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The Constitution Of The Sun Post by :goldensniper Category :Essays Author :Herbert Spencer Date :August 2011 Read :3701

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The Constitution Of The Sun

(First published in The Reader for February 25, 1865. I reproduce this essay chiefly to give a place to the speculation concerning the solar spots which forms the latter portion of it.)


The hypothesis of M. Faye, described in your numbers for January 28 and February 4, respectively, is to a considerable extent coincident with one which I ventured to suggest in an article on "Recent Astronomy and the Nebular Hypothesis," published in the _Westminster Review_ for July, 1858. In considering the possible causes of the immense differences of specific gravity among the planets, I was led to question the validity of the tacit assumption that each planet consists of solid or liquid matter from centre to surface. It seemed to me that any other internal structure which was mechanically stable, might be assumed with equal legitimacy. And the hypothesis of a solid or liquid shell, having its cavity filled with gaseous matter at high pressure and temperature (and of great density), was one which seemed worth considering.

Hence arose the inquiry--What structure will result from the process of nebular condensation? (Here followed a long speculation respecting the processes going on in a concentrating nebulous spheroid; the general outcome of which is implied in Note III of the foregoing essay. I do not reproduce it because, not having the guidance of Prof. Andrew's researches, I had concluded that the formation of a molten shell would occur universally, instead of occasionally, as is now argued in the note named. The essay then proceeded thus:--)

The process of condensation being in its essentials the same for all concentrating nebular spheroids, planetary or solar, it was argued that the Sun is still passing through that incandescent stage which all the planets have long ago passed through: his later aggregation, joined with the immensely greater ratio of his mass to his surface, involving comparative lateness of cooling. Supposing the sun to have reached the state of a molten shell, inclosing a gaseous nucleus, it was concluded that this molten shell, ever radiating its heat, but ever acquiring fresh heat by further integration of the Sun's mass, must be constantly kept up to that temperature at which its substance evaporates.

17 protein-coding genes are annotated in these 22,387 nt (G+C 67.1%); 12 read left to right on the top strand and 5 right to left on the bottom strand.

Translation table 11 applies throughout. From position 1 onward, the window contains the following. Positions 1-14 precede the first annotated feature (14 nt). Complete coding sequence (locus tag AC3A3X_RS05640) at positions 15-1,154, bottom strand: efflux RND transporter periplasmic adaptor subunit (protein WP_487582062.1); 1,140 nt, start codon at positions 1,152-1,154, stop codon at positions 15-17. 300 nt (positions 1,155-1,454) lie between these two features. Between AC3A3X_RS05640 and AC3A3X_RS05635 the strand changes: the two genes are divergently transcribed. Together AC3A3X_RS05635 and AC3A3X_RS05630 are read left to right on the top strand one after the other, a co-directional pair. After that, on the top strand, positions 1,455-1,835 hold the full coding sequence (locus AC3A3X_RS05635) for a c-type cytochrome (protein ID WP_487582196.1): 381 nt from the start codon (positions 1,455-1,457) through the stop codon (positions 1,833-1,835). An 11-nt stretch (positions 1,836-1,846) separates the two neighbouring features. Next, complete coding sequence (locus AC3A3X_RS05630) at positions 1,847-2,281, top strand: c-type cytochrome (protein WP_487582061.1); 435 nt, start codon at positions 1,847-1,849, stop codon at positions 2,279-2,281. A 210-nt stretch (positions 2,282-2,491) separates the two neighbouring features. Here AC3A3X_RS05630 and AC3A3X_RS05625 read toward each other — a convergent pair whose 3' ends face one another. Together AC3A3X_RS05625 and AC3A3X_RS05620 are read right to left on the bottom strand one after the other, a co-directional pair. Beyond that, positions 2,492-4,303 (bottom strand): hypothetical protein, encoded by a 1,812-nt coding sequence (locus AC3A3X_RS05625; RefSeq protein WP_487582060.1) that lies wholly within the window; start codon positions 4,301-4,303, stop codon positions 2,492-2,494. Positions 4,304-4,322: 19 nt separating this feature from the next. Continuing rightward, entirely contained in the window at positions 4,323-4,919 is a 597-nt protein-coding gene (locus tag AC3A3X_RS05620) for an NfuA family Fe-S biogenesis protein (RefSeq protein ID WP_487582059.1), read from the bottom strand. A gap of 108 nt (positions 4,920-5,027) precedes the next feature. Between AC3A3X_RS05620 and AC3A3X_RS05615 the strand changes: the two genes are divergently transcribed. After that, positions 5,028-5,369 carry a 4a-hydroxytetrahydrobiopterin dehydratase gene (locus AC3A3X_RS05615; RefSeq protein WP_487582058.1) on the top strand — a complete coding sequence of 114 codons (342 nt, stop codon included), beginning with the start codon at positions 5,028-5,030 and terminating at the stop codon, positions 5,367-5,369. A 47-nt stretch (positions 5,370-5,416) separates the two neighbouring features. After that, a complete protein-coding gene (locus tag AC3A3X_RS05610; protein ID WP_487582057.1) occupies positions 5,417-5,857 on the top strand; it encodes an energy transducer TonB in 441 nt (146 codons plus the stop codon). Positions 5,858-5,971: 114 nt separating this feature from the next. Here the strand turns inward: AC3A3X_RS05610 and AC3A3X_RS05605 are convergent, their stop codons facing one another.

(Here followed part of the paragraph quoted in the preceding essay on p. 155; and there succeeded, in subsequent editions, a paragraph aiming to show that the inferred structure of the Sun's interior was congruous with the low specific gravity of the Sun--a conclusion which, as indicated on p. 156, implies some very problematical assumptions respecting the natures of the unknown elements of the Sun. There then came this passage:--)

The conception of the Sun's constitution thus set forth, is like that of M. Faye in so far as the successive changes, the resulting structures, and the ultimate state, are concerned; but unlike it in so far as the Sun is supposed to have reached a later stage of concentration. As I gather from your abstract of M. Faye's paper (this referred to an article in _The Reader_), he considers the Sun to be at present a gaseous spheroid, having an envelope of metallic matters precipitated in the shape of luminous clouds, the local dispersions of which, caused by currents from within, appear to us as spots; and he looks forward to the future formation of a liquid film as an event that will soon be followed by extinction. Whereas the above hypothesis is that the liquid film already exists beneath the visible photosphere, and that extinction cannot result until, in the course of further aggregation, the gaseous nucleus has become so much reduced, and the shell so much thickened, that the escape of the heat generated is greatly retarded.... M. Faye's hypothesis appears to be espoused by him, partly because it affords an explanation of the spots, which are considered as openings in the photosphere, exposing the comparatively non-luminous gases filling the interior. But if these interior gases are non-luminous from the absence of precipitated matter, must they not for the same reason be transparent? And if transparent, will not the light from the remote side of the photosphere seen through them, be nearly as bright as that of the side next to us? By as much as the intensely-heated gases of the interior are disabled by the dissociation of their molecules from giving off luminiferous undulations, by so much must they be disabled from absorbing the light transmitted through them. And if their great light-transmitting power is exactly complementary to their small light-emitting power, there seems no reason why the interior of the Sun, disclosed to us by openings in the photosphere, should not appear as bright as its exterior.